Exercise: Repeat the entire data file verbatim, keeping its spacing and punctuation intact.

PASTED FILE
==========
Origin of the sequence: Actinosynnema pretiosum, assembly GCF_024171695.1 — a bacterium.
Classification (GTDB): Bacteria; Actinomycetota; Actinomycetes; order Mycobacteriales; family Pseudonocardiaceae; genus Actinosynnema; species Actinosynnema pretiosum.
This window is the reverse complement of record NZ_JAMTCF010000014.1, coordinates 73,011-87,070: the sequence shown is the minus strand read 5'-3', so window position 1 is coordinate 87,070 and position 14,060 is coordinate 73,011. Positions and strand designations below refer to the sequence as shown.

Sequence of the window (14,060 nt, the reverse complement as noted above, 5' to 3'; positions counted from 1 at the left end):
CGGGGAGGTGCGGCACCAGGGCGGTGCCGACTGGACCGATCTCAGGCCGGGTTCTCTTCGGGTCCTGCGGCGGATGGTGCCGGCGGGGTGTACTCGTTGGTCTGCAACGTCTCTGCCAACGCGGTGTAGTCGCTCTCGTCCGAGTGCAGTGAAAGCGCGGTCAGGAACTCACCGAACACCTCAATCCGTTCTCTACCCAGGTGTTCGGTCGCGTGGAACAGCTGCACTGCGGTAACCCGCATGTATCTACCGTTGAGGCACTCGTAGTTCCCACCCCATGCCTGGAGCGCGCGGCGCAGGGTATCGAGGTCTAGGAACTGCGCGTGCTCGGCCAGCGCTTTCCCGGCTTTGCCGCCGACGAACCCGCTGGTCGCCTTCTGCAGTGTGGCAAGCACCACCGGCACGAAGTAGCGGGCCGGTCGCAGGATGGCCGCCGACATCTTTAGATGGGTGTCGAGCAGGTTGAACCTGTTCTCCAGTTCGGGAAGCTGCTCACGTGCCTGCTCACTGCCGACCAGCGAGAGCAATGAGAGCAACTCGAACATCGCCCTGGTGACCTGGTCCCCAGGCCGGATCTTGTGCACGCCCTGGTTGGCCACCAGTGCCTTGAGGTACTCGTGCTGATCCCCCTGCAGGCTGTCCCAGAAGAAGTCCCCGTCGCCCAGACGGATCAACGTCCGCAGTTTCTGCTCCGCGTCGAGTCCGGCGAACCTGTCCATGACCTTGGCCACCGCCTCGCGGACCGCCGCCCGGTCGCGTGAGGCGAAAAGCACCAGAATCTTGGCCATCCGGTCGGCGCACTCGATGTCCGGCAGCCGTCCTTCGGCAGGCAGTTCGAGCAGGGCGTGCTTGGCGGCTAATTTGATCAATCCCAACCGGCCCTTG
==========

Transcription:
Origin of the sequence: Actinosynnema pretiosum, assembly GCF_024171695.1 — a bacterium.
Classification (GTDB): Bacteria; Actinomycetota; Actinomycetes; order Mycobacteriales; family Pseudonocardiaceae; genus Actinosynnema; species Actinosynnema pretiosum.
This window is the reverse complement of record NZ_JAMTCF010000014.1, coordinates 73,011-87,070: the sequence shown is the minus strand read 5'-3', so window position 1 is coordinate 87,070 and position 14,060 is coordinate 73,011. Positions and strand designations below refer to the sequence as shown.

Sequence of the window (14,060 nt, the reverse complement as noted above, 5' to 3'; positions counted from 1 at the left end):
CGGGGAGGTGCGGCACCAGGGCGGTGCCGACTGGACCGATCTCAGGCCGGGTTCTCTTCGGGTCCTGCGGCGGATGGTGCCGGCGGGGTGTACTCGTTGGTCTGCAACGTCTCTGCCAACGCGGTGTAGTCGCTCTCGTCCGAGTGCAGTGAAAGCGCGGTCAGGAACTCACCGAACACCTCAATCCGTTCTCTACCCAGGTGTTCGGTCGCGTGGAACAGCTGCACTGCGGTAACCCGCATGTATCTACCGTTGAGGCACTCGTAGTTCCCACCCCATGCCTGGAGCGCGCGGCGCAGGGTATCGAGGTCTAGGAACTGCGCGTGCTCGGCCAGCGCTTTCCCGGCTTTGCCGCCGACGAACCCGCTGGTCGCCTTCTGCAGTGTGGCAAGCACCACCGGCACGAAGTAGCGGGCCGGTCGCAGGATGGCCGCCGACATCTTTAGATGGGTGTCGAGCAGGTTGAACCTGTTCTCCAGTTCGGGAAGCTGCTCACGTGCCTGCTCACTGCCGACCAGCGAGAGCAATGAGAGCAACTCGAACATCGCCCTGGTGACCTGGTCCCCAGGCCGGATCTTGTGCACGCCCTGGTTGGCCACCAGTGCCTTGAGGTACTCGTGCTGATCCCCCTGCAGGCTGTCCCAGAAGAAGTCCCCGTCGCCCAGACGGATCAACGTCCGCAGTTTCTGCTCCGCGTCGAGTCCGGCGAACCTGTCCATGACCTTGGCCACCGCCTCGCGGACCGCCGCCCGGTCGCGTGAGGCGAAAAGCACCAGAATCTTGGCCATCCGGTCGGCGCACTCGATGTCCGGCAGCCGTCCTTCGGCAGGCAGTTCGAGCAGGGCGTGCTTGGCGGCTAATTTGATCAATCCCAACCGGCCCTTG